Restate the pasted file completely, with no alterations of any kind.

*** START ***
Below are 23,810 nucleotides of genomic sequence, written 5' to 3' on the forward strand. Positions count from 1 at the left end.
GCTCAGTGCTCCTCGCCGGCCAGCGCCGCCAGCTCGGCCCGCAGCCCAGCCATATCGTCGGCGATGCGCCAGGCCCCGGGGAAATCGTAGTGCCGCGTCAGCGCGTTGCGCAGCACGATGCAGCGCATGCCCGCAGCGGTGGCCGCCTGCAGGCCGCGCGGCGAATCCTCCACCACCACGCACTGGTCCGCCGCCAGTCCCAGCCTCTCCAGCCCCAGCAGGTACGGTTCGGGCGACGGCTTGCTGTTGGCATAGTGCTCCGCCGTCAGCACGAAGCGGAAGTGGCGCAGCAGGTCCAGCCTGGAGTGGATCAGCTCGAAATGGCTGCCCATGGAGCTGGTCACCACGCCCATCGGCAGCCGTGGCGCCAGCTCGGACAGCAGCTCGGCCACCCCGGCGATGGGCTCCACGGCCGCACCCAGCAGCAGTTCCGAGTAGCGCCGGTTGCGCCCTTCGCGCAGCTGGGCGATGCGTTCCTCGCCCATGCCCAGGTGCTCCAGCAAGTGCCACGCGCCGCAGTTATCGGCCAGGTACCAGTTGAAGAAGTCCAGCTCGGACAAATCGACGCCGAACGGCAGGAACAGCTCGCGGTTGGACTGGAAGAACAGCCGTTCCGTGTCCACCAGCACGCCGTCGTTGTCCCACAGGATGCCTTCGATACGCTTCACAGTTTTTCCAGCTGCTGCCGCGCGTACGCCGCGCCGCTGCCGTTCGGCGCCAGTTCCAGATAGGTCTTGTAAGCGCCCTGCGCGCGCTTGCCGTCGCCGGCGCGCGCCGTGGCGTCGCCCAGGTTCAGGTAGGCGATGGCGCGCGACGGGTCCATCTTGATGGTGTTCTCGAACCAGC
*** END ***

Below are 23,810 nucleotides of genomic sequence, written 5' to 3' on the forward strand. Positions count from 1 at the left end.
GCTCAGTGCTCCTCGCCGGCCAGCGCCGCCAGCTCGGCCCGCAGCCCAGCCATATCGTCGGCGATGCGCCAGGCCCCGGGGAAATCGTAGTGCCGCGTCAGCGCGTTGCGCAGCACGATGCAGCGCATGCCCGCAGCGGTGGCCGCCTGCAGGCCGCGCGGCGAATCCTCCACCACCACGCACTGGTCCGCCGCCAGTCCCAGCCTCTCCAGCCCCAGCAGGTACGGTTCGGGCGACGGCTTGCTGTTGGCATAGTGCTCCGCCGTCAGCACGAAGCGGAAGTGGCGCAGCAGGTCCAGCCTGGAGTGGATCAGCTCGAAATGGCTGCCCATGGAGCTGGTCACCACGCCCATCGGCAGCCGTGGCGCCAGCTCGGACAGCAGCTCGGCCACCCCGGCGATGGGCTCCACGGCCGCACCCAGCAGCAGTTCCGAGTAGCGCCGGTTGCGCCCTTCGCGCAGCTGGGCGATGCGTTCCTCGCCCATGCCCAGGTGCTCCAGCAAGTGCCACGCGCCGCAGTTATCGGCCAGGTACCAGTTGAAGAAGTCCAGCTCGGACAAATCGACGCCGAACGGCAGGAACAGCTCGCGGTTGGACTGGAAGAACAGCCGTTCCGTGTCCACCAGCACGCCGTCGTTGTCCCACAGGATGCCTTCGATACGCTTCACAGTTTTTCCAGCTGCTGCCGCGCGTACGCCGCGCCGCTGCCGTTCGGCGCCAGTTCCAGATAGGTCTTGTAAGCGCCCTGCGCGCGCTTGCCGTCGCCGGCGCGCGCCGTGGCGTCGCCCAGGTTCAGGTAGGCGATGGCGCGCGACGGGTCCATCTTGATGGTGTTCTCGAACCAGC